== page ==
Cloud Storage and Backup

I use Google Drive for Workspace Enterprise for virtual storage of electronic health records (EHR) and other counseling-related documents. Documents, videos, forms, and images are stored in my business Google Drive, which is HIPAA-compliant. I store all of your learning materials there as well. Access to the HIPAA-secure Drive folders is limited to me except in cases where I grant you permission to access some of your documents. When I share any digital items with you from Google Drive, permission to access those items will be restricted to you only. If the items contain your personal health information, permission will be denied to any login except your email address, so if you try to share the links to folders or files, access to anyone but you will be denied.

Note that if you download documents containing your PHI, you take responsibility for the security of those documents; I cannot be responsible for their safe keeping once they leave the HIPAA-compliant environment. In an online therapy practice, it is an expected practice for clients to download PDFs and other forms of documents related to their therapy, just as they would save printed copies in an in-person practice. However, without adequate security, an electronic device is as vulnerable as an unlocked file cabinet in a physical office. Please store your digital documents with this in mind.

Google Workspace Sites

I created my main website and your private therapy and training websites in Google Sites. Google Sites have HIPAA-compliant functionality when created with a Google Workspace account and restricted to specific users. The main website for my business is a public website. Your private therapy and training websites are accessible to you only, and to me as the administrator. Each client has an individual Site with an individual link. No one else has permission to view your Site. You will need to sign on with a Google email address to view it and will use your Gmail password to log in. You will receive the link to your private therapy and training Google Site via secure email 1-2 weeks after your initial therapy session. It takes 1-2 weeks to add your personalized content based on the information you provide in your intake documents.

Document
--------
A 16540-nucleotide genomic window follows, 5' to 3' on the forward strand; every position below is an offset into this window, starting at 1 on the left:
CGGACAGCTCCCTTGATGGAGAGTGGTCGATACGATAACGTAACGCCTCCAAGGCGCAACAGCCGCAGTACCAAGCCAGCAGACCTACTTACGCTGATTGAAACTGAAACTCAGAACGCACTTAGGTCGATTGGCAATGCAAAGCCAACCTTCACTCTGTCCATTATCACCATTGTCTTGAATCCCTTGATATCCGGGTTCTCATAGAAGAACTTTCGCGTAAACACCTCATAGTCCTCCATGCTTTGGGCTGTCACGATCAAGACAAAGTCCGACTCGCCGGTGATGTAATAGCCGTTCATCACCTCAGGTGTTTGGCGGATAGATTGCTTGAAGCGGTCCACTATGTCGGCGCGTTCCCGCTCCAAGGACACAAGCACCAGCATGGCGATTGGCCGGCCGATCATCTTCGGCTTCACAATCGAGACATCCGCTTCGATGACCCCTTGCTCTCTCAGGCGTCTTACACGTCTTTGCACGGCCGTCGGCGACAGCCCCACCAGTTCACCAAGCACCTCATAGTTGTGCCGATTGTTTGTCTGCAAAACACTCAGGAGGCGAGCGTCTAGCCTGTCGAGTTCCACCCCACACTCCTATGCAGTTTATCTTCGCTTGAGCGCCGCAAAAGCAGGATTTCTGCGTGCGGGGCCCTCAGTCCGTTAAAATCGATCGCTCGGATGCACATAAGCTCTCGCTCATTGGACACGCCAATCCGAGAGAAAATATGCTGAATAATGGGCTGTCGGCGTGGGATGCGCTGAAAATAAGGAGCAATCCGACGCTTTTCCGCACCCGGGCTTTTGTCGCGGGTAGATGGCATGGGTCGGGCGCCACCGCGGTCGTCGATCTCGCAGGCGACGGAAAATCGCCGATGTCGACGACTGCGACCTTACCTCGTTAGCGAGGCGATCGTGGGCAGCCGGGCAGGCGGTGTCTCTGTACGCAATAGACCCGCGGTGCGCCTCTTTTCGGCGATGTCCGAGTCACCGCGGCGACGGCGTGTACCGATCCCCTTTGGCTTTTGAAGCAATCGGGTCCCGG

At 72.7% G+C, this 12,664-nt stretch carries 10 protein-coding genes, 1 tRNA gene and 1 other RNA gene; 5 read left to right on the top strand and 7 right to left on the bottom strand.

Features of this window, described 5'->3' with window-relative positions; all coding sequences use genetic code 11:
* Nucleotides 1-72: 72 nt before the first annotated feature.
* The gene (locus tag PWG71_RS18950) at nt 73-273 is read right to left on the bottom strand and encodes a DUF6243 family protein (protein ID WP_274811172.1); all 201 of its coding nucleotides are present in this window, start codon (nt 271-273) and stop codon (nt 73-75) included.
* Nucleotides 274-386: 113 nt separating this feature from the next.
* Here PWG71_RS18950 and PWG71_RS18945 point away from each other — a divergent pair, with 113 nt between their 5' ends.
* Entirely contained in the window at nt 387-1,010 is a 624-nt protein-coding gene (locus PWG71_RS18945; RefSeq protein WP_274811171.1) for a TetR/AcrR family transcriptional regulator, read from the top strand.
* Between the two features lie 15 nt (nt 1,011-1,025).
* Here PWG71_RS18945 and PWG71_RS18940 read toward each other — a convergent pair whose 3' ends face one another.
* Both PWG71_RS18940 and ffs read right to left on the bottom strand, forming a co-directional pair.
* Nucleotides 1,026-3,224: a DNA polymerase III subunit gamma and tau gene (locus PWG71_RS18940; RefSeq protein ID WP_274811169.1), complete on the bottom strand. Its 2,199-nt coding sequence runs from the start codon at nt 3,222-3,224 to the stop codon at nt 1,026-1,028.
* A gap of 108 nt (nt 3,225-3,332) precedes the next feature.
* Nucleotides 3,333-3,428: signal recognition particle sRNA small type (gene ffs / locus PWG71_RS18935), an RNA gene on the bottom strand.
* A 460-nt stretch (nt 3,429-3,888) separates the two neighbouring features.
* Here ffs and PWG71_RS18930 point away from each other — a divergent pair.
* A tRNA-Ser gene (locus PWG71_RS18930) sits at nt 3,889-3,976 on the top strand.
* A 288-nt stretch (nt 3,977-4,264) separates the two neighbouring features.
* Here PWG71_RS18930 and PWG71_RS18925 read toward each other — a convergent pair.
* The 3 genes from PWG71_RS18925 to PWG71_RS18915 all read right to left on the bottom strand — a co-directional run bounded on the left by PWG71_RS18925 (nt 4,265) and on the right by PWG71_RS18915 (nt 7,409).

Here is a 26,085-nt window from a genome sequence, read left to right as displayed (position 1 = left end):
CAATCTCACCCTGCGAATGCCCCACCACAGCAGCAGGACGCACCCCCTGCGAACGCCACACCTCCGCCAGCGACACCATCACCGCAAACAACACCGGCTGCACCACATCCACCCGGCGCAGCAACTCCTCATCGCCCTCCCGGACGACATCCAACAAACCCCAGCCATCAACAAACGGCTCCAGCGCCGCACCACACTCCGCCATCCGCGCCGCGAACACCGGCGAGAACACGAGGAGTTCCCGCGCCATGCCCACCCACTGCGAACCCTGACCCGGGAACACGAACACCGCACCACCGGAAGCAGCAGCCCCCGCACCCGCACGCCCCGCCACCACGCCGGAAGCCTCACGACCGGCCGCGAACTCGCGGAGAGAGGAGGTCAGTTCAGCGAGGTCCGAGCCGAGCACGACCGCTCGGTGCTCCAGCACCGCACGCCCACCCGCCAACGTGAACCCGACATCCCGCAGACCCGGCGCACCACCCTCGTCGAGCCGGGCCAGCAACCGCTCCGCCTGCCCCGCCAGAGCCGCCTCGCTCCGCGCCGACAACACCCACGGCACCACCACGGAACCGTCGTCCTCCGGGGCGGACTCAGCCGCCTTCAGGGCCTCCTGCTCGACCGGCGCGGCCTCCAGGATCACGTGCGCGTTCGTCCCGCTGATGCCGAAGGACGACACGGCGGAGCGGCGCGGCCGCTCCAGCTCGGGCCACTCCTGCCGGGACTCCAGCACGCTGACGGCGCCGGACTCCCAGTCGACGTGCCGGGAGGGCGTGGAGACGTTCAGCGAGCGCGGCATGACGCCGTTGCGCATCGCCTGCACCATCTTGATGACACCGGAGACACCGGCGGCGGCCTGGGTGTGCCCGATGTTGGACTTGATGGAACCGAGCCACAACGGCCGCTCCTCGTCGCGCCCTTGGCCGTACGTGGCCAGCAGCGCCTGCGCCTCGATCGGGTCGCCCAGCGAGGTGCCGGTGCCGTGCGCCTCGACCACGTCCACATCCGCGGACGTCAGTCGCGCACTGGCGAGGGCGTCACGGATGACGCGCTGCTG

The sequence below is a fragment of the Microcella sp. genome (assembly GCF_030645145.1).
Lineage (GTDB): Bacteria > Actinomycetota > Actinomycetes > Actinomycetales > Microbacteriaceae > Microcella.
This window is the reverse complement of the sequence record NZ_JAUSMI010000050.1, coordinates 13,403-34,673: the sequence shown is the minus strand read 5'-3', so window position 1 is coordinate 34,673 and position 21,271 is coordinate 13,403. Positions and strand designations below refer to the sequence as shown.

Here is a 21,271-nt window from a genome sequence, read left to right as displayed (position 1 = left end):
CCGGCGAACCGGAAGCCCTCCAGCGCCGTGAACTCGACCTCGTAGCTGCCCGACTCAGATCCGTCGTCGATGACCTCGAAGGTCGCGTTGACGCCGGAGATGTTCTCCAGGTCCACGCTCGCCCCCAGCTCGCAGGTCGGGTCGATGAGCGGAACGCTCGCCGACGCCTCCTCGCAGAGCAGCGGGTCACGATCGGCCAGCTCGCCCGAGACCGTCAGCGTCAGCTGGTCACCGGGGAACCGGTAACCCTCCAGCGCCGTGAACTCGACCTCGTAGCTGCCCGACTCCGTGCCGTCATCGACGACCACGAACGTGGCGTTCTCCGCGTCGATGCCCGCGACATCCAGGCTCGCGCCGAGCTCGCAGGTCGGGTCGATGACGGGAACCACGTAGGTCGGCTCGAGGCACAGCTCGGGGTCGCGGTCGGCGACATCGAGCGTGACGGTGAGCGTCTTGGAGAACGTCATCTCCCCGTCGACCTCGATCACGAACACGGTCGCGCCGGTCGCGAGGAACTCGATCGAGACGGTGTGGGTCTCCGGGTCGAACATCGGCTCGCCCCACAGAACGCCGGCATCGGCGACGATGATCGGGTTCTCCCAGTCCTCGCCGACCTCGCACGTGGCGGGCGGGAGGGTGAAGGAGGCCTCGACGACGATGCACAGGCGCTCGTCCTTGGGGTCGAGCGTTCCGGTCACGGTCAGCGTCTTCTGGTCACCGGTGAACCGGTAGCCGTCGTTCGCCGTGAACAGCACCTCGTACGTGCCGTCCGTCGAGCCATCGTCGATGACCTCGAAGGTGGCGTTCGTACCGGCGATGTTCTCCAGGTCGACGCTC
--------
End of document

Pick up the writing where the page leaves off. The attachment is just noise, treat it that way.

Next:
I recommend the following precautions for accessing your private therapy and training website:

  • Create a Gmail account that you use only for my counseling services. Gmail allows you to create a free account. A Google Workspace agent suggested that to prevent the association of your personal health information with your primary Google account (the one you use for Android devices or Chrome bookmarks, for example), you should create a new Gmail address using a pseudonym (not your initials) and a random birthdate that identifies you as an adult. This will decrease the likelihood of someone breaching your security and viewing your counseling history. If you add this Gmail account to your mobile device, make sure to remove your phone number from the new gmail account to prevent a connection between the new account and your phone number. Since your phone number is often associated with multiple applications and accounts, keeping it out of the account you use to sign into your therapy Site will mitigate the population of your personal data across accounts.